It should be made clear from the outset that we are aware that:
- Bali or its culture has changed under the pressures of modernization and tourism;
- And that these millions of tourists have had negative effects on the environmental, social or cultural fabric in Bali.
Several good publications are available that are making an inventory of such damaging impacts.
But what we and many other observers claim is that “tourism has not destroyed Balinese culture” as it did in so many other places. Bali has been able to maintain a specifically Balinese social, cultural and religious environment against all odds; better than other major tourist destinations. In 1936, Margaret Mead in her first letter from Bali noted that “Bali seems to have learned through a couple of thousand years of foreign influences just how to use and how to ignore those influences. Accustomed to an alien aristocracy, accustomed to successive waves of Hinduism, Buddhism, and so on, they let what is alien flow over their heads.” Fifty years later, this point is still valid: “Beset by invaders for millenniums, the Balinese are responding to the latest incursions as they have to past incursions, by becoming more like themselves. The fabric of Balinese society is too strong and too flexible to be rent by easy money.” Another informed observer concluded that the difference is that in Bali: “The newly available consumer goods have not dethroned ceremonial expenses as a source of prestige and sign of status: the money earned from tourism feeds a competition for status that is expressed in the staging of ever more sumptuous and spectacular ceremonies – much to the delight of the tourists.”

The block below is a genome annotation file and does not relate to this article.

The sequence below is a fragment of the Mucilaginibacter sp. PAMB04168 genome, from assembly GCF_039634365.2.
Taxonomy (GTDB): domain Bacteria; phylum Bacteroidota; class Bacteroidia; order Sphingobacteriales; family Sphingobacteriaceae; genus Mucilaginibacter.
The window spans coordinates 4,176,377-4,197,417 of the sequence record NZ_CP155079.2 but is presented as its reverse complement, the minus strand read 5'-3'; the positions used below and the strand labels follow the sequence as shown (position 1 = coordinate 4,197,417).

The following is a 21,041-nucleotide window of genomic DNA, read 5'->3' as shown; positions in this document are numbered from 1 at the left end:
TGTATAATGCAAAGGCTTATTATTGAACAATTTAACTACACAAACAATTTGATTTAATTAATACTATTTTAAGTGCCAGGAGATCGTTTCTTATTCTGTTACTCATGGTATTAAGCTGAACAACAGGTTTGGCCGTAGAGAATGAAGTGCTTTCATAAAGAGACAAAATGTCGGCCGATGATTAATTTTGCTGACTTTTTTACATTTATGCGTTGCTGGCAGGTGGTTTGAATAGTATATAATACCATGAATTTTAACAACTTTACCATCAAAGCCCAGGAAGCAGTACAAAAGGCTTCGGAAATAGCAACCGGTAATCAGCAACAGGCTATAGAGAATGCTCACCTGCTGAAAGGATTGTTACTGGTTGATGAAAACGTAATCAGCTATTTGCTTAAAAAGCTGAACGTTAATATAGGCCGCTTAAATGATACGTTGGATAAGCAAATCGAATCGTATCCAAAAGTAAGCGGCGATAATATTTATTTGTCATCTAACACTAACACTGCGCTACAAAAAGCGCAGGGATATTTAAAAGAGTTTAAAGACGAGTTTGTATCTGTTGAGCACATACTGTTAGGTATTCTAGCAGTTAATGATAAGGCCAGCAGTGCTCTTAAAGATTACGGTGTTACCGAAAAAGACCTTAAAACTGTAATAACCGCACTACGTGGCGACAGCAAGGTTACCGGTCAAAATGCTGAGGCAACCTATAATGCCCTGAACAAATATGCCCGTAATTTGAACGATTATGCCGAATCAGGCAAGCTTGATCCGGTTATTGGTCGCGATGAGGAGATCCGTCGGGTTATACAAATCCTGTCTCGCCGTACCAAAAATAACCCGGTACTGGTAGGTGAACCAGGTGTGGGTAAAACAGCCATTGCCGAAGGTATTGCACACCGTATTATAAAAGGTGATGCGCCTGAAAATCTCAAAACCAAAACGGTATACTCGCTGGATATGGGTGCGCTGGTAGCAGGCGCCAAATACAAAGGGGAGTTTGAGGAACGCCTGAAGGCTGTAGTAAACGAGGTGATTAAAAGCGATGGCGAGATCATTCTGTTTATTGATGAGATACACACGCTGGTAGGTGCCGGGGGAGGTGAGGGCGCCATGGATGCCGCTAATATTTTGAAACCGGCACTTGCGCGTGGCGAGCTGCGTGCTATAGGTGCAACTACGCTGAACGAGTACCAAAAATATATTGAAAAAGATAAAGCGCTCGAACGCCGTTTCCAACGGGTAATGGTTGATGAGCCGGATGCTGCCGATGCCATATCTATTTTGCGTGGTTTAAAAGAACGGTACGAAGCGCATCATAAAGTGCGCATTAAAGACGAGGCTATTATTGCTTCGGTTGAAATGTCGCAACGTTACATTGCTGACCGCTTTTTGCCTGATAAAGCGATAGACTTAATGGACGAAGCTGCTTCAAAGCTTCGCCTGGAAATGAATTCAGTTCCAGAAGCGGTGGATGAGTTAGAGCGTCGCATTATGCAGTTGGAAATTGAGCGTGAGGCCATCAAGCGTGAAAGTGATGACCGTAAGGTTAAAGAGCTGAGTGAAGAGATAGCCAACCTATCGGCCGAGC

This article will explore through what mechanism Bali has been able to achieve that result.
Some claim that that the Balinese exception is simply due to the fact that Balinese are somehow inherently and mysteriously different. “Bali will always be Bali. In the past, a hundred years ago, today, and even a hundred years from now…Tourism is for Bali, not Bali for tourism.”
Others see the religion (mainly Hinduism), the complex caste system, or racial characteristics as the explanation of that difference. Others still claim that the management of the complex irrigation systems for the rice agriculture imposes strong cooperation among all its users, thereby creating a strong social fabric at the local level.